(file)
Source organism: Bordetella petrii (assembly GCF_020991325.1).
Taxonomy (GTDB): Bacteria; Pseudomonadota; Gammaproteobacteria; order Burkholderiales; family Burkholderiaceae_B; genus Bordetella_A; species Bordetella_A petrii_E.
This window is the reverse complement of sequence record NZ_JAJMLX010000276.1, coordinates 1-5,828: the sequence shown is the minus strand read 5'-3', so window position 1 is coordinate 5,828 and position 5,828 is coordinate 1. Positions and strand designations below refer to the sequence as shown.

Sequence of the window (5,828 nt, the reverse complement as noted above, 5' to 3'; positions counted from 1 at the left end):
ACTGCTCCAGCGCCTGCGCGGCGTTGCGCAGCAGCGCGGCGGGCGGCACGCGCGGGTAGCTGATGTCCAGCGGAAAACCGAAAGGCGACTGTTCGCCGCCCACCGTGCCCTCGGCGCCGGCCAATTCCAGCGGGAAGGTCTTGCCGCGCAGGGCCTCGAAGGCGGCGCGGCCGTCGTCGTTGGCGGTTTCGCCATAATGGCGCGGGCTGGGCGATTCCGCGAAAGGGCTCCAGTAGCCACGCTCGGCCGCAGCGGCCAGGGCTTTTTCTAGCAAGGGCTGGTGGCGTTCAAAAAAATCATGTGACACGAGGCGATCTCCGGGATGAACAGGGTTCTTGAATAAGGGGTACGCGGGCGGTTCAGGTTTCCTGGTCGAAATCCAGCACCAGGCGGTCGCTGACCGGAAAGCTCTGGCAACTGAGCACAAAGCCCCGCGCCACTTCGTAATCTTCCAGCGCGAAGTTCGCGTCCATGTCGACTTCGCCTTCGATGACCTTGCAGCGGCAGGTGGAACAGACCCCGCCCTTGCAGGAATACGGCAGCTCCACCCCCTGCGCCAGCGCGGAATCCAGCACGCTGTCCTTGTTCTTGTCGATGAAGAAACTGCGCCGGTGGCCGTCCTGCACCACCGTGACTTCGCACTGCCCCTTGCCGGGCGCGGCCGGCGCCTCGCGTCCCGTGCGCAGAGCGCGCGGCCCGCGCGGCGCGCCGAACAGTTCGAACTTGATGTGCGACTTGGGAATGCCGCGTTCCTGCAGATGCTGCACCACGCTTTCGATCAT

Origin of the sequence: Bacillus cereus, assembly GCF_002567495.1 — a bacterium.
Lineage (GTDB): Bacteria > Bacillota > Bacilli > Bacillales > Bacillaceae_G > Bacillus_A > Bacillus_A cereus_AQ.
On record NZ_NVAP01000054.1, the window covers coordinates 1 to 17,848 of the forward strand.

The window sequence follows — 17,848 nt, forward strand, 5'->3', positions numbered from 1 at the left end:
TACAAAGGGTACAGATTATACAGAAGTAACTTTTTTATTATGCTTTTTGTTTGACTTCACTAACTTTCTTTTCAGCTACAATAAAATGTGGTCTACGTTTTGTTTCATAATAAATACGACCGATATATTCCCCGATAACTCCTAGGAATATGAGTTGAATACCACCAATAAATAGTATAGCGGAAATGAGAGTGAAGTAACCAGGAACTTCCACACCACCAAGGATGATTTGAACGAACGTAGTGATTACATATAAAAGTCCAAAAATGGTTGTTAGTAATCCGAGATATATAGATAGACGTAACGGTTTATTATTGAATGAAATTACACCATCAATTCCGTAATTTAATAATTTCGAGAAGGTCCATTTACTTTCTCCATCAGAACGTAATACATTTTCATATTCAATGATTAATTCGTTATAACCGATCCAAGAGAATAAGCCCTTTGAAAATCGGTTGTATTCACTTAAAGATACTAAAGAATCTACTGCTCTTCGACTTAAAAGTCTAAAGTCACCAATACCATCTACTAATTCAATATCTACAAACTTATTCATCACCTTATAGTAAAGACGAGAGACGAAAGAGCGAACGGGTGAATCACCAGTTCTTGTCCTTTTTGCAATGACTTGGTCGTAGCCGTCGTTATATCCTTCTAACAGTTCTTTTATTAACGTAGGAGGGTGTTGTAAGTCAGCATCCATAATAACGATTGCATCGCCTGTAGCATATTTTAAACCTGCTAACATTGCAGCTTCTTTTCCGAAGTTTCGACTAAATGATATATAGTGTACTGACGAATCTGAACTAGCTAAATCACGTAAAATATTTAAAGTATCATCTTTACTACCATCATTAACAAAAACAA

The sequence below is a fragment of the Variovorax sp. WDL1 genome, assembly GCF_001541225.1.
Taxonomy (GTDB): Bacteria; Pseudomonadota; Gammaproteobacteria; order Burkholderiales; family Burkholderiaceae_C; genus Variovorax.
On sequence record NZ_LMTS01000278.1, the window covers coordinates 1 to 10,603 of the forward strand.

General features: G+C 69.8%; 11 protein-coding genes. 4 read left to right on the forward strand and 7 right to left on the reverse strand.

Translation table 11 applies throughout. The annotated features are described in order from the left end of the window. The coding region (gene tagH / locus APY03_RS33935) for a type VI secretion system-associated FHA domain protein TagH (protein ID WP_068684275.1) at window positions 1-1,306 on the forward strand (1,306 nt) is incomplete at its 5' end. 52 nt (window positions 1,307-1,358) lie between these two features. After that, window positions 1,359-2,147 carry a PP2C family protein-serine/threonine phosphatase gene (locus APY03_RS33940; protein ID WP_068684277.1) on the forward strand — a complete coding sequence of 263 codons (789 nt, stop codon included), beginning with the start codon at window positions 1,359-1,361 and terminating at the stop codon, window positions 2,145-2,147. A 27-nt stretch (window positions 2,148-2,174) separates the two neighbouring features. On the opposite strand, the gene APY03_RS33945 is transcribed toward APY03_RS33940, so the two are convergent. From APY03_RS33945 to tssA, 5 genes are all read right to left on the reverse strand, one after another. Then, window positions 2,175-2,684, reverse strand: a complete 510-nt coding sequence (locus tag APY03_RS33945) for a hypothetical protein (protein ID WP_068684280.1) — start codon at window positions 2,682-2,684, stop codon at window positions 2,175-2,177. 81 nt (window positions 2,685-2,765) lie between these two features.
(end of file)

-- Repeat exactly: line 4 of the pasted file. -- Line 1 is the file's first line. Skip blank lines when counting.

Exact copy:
Sequence of the window (5,828 nt, the reverse complement as noted above, 5' to 3'; positions counted from 1 at the left end):